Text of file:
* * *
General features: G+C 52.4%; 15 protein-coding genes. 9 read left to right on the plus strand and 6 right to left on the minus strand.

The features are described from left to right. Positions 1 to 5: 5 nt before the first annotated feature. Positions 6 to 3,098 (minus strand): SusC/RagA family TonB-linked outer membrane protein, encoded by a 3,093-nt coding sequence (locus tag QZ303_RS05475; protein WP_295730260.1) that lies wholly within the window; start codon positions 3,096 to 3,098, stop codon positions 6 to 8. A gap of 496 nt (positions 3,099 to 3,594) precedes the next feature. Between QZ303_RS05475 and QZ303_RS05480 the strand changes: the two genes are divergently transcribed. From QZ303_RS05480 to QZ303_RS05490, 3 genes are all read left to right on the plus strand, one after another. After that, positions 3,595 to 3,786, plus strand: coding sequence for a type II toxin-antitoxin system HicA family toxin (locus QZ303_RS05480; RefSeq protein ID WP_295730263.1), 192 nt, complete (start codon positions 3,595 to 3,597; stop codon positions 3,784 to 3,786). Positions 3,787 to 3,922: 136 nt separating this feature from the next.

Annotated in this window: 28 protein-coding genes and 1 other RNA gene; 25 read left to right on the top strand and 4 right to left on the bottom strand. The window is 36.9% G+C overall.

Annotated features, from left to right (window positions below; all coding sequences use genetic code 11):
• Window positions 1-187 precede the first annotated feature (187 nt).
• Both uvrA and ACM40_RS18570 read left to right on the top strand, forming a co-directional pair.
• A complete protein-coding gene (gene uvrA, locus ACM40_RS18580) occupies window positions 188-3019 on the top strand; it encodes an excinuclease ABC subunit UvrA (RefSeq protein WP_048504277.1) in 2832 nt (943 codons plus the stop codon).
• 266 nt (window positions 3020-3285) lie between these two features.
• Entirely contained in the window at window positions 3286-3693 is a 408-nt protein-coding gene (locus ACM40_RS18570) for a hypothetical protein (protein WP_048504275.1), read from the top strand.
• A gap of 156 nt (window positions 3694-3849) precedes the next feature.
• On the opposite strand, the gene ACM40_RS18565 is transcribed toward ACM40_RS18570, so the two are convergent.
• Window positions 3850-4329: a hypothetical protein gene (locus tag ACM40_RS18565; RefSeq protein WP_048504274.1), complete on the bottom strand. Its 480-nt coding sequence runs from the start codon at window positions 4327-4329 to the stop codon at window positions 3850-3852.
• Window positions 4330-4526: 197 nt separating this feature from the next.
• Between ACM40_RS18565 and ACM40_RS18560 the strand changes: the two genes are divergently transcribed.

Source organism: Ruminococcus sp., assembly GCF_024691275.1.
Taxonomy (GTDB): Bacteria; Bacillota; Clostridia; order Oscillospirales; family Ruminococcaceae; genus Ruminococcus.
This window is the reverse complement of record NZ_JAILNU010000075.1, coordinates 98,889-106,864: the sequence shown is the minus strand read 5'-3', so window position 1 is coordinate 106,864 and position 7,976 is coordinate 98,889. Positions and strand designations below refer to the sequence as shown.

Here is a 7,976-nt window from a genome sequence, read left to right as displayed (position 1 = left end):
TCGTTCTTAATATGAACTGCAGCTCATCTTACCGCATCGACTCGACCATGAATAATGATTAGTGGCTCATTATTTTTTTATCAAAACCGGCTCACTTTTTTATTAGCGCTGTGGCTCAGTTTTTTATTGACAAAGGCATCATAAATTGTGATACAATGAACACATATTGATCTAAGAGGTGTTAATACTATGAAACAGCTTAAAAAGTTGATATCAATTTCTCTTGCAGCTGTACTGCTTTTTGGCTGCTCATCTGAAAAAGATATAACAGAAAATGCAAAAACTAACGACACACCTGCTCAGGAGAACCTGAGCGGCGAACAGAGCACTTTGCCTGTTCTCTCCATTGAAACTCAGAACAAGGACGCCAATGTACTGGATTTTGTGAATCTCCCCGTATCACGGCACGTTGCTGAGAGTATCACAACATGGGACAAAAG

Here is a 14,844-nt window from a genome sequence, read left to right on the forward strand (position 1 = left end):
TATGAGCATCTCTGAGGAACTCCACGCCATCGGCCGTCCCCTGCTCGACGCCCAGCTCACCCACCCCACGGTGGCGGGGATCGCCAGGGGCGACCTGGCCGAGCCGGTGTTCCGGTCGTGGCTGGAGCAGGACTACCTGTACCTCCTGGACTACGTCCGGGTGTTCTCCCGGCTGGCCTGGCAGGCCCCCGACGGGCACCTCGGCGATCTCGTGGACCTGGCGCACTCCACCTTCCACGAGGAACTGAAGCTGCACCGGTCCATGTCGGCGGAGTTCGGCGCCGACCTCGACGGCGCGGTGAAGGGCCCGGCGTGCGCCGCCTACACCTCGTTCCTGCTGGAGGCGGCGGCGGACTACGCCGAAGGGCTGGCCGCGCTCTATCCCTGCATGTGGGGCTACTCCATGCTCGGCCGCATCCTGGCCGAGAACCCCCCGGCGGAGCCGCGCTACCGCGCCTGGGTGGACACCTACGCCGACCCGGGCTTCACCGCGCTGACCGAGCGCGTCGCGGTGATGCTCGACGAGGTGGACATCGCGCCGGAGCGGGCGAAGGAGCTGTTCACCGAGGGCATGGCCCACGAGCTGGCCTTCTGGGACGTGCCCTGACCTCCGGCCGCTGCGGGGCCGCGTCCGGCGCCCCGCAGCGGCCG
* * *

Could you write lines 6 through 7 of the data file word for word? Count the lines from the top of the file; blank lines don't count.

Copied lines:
• Both uvrA and ACM40_RS18570 read left to right on the top strand, forming a co-directional pair.
• A complete protein-coding gene (gene uvrA, locus ACM40_RS18580) occupies window positions 188-3019 on the top strand; it encodes an excinuclease ABC subunit UvrA (RefSeq protein WP_048504277.1) in 2832 nt (943 codons plus the stop codon).